- I have decided on an investing strategy that I will stick to even when the markets are volatile.
- I know what I spend my money on each month.
- I don’t have any unused subscriptions that I could have money on but I’m too lazy to cancel.
- My monthly housing payment is less than 30% of my gross income.
- I don’t have a car payment.
- If a homeowner, I have investigated refinancing at lower interest rates to save money in the long term.
- I make lists and look for coupons to save money on routine shopping trips.
- I plan big purchases and wait for sales to buy.
- I know my current credit score, at least roughly.
- I have checked my credit reports at least once in the last year for accuracy.
- I auto-pay or otherwise have a system for paying all monthly bills on time.
- I have 2-3 credit cards open for building good credit, even if I don’t use them every month.
Estate and Asset Planning
- I have thought about my family, and children and who will look after my children if something happens to me.
- I am going to prioritize knowing that my affairs are in order, even though these are hard conversations.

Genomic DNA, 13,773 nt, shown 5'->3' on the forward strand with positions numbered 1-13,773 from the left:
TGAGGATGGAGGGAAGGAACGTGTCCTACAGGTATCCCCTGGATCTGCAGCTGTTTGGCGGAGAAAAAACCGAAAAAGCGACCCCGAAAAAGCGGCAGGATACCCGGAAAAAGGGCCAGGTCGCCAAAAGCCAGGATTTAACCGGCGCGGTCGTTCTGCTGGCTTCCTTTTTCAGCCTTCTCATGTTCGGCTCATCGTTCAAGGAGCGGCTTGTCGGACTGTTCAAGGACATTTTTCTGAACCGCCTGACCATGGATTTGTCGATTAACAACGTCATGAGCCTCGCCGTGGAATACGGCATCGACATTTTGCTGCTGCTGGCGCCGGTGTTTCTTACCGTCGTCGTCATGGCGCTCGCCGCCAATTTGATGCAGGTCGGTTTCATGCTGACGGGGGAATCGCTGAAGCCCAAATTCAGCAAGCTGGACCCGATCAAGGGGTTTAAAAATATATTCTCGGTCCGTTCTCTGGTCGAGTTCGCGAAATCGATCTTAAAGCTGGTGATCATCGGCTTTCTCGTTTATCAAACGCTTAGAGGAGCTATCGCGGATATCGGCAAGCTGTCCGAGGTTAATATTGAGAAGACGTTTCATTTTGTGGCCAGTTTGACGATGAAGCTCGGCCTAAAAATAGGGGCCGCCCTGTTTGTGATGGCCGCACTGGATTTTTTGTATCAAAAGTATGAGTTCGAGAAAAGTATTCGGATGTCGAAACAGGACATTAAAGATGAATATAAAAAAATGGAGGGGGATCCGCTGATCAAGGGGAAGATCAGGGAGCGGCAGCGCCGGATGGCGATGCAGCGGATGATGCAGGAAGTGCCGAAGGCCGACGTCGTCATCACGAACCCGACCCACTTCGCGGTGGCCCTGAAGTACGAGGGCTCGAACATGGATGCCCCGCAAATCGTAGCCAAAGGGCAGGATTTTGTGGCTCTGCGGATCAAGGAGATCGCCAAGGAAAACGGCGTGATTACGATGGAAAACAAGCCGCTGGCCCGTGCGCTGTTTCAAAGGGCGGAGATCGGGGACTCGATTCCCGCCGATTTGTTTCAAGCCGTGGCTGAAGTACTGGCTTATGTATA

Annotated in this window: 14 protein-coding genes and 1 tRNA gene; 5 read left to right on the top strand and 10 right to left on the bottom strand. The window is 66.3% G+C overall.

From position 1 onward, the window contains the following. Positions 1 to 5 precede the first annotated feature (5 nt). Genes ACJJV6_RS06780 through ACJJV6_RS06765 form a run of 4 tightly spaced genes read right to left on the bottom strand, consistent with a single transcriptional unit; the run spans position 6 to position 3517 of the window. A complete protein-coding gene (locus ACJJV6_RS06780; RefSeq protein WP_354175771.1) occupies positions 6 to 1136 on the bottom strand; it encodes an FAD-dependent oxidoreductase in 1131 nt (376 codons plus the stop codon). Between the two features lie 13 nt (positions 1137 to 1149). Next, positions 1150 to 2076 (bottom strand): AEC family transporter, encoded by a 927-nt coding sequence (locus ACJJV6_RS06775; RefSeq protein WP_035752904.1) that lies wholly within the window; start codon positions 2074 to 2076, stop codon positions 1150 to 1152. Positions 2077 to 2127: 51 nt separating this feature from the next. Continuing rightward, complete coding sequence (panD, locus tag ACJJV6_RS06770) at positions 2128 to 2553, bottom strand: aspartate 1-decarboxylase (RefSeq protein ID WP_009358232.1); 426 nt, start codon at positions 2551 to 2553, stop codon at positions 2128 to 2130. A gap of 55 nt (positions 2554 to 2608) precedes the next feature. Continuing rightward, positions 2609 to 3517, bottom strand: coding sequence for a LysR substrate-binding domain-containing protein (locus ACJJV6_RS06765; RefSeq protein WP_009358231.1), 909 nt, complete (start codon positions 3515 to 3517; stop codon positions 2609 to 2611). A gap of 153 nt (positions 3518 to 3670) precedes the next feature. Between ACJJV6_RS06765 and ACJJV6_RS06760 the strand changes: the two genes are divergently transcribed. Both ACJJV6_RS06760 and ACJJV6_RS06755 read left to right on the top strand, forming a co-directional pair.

- I will reach out to a reputable company like Trust & Will to make sure that an experienced legal team is overseeing my assets and estate.
- I regularly have open conversations about money with my partner.
- My partner and I know each other’s net worth and credit scores.
- My partner and I have joint financial goals.
- I have a second stream of income or a plan for diversifying my income.
- I’m actively learning or increasing my skills and value to my employer.
- I’m actively building my network.
- If I have children or a dependent spouse, I have level term life insurance.
HOW DID YOU DO?
How’d you do? Did anything surprise you? Is there anything you would add to this checklist? Let me know in a comment.